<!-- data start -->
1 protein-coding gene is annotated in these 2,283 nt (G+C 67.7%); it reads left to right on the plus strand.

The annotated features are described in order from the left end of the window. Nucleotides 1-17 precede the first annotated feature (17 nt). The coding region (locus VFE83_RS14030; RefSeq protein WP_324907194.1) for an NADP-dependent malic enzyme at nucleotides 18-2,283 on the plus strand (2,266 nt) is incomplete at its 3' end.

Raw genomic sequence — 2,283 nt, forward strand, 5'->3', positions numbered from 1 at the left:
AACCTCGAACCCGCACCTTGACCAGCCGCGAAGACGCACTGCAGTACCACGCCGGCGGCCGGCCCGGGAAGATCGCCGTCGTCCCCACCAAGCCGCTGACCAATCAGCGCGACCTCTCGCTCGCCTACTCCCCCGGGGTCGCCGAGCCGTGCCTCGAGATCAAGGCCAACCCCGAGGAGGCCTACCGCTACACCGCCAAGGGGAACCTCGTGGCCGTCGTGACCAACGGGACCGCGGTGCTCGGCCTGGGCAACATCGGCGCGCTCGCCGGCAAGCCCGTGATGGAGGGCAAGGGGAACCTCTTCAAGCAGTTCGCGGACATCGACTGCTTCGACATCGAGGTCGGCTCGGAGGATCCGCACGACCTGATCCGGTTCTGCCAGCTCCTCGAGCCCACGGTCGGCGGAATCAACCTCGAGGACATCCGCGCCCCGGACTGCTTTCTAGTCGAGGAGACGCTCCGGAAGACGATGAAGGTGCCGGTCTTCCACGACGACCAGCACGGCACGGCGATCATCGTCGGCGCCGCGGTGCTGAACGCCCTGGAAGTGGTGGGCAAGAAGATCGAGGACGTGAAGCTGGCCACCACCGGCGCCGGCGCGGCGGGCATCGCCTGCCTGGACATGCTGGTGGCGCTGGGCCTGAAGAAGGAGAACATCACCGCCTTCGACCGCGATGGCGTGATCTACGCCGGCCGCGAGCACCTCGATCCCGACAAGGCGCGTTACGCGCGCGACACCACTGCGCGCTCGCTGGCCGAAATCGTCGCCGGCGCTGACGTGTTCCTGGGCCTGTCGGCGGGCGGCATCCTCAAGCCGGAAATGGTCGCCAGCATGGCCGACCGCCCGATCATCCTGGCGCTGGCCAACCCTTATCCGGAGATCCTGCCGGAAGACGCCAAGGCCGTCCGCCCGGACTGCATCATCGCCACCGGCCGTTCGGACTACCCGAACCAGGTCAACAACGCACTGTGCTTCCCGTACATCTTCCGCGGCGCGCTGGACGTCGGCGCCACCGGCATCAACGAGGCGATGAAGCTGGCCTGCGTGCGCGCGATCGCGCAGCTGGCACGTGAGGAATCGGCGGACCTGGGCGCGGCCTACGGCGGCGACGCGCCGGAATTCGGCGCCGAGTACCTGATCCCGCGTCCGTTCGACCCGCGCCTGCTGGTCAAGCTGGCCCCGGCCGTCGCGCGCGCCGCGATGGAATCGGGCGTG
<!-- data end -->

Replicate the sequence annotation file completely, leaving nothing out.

1 protein-coding gene is annotated in these 2,283 nt (G+C 67.7%); it reads left to right on the plus strand.

The annotated features are described in order from the left end of the window. Nucleotides 1-17 precede the first annotated feature (17 nt). The coding region (locus VFE83_RS14030; RefSeq protein WP_324907194.1) for an NADP-dependent malic enzyme at nucleotides 18-2,283 on the plus strand (2,266 nt) is incomplete at its 3' end.

Raw genomic sequence — 2,283 nt, forward strand, 5'->3', positions numbered from 1 at the left:
AACCTCGAACCCGCACCTTGACCAGCCGCGAAGACGCACTGCAGTACCACGCCGGCGGCCGGCCCGGGAAGATCGCCGTCGTCCCCACCAAGCCGCTGACCAATCAGCGCGACCTCTCGCTCGCCTACTCCCCCGGGGTCGCCGAGCCGTGCCTCGAGATCAAGGCCAACCCCGAGGAGGCCTACCGCTACACCGCCAAGGGGAACCTCGTGGCCGTCGTGACCAACGGGACCGCGGTGCTCGGCCTGGGCAACATCGGCGCGCTCGCCGGCAAGCCCGTGATGGAGGGCAAGGGGAACCTCTTCAAGCAGTTCGCGGACATCGACTGCTTCGACATCGAGGTCGGCTCGGAGGATCCGCACGACCTGATCCGGTTCTGCCAGCTCCTCGAGCCCACGGTCGGCGGAATCAACCTCGAGGACATCCGCGCCCCGGACTGCTTTCTAGTCGAGGAGACGCTCCGGAAGACGATGAAGGTGCCGGTCTTCCACGACGACCAGCACGGCACGGCGATCATCGTCGGCGCCGCGGTGCTGAACGCCCTGGAAGTGGTGGGCAAGAAGATCGAGGACGTGAAGCTGGCCACCACCGGCGCCGGCGCGGCGGGCATCGCCTGCCTGGACATGCTGGTGGCGCTGGGCCTGAAGAAGGAGAACATCACCGCCTTCGACCGCGATGGCGTGATCTACGCCGGCCGCGAGCACCTCGATCCCGACAAGGCGCGTTACGCGCGCGACACCACTGCGCGCTCGCTGGCCGAAATCGTCGCCGGCGCTGACGTGTTCCTGGGCCTGTCGGCGGGCGGCATCCTCAAGCCGGAAATGGTCGCCAGCATGGCCGACCGCCCGATCATCCTGGCGCTGGCCAACCCTTATCCGGAGATCCTGCCGGAAGACGCCAAGGCCGTCCGCCCGGACTGCATCATCGCCACCGGCCGTTCGGACTACCCGAACCAGGTCAACAACGCACTGTGCTTCCCGTACATCTTCCGCGGCGCGCTGGACGTCGGCGCCACCGGCATCAACGAGGCGATGAAGCTGGCCTGCGTGCGCGCGATCGCGCAGCTGGCACGTGAGGAATCGGCGGACCTGGGCGCGGCCTACGGCGGCGACGCGCCGGAATTCGGCGCCGAGTACCTGATCCCGCGTCCGTTCGACCCGCGCCTGCTGGTCAAGCTGGCCCCGGCCGTCGCGCGCGCCGCGATGGAATCGGGCGTG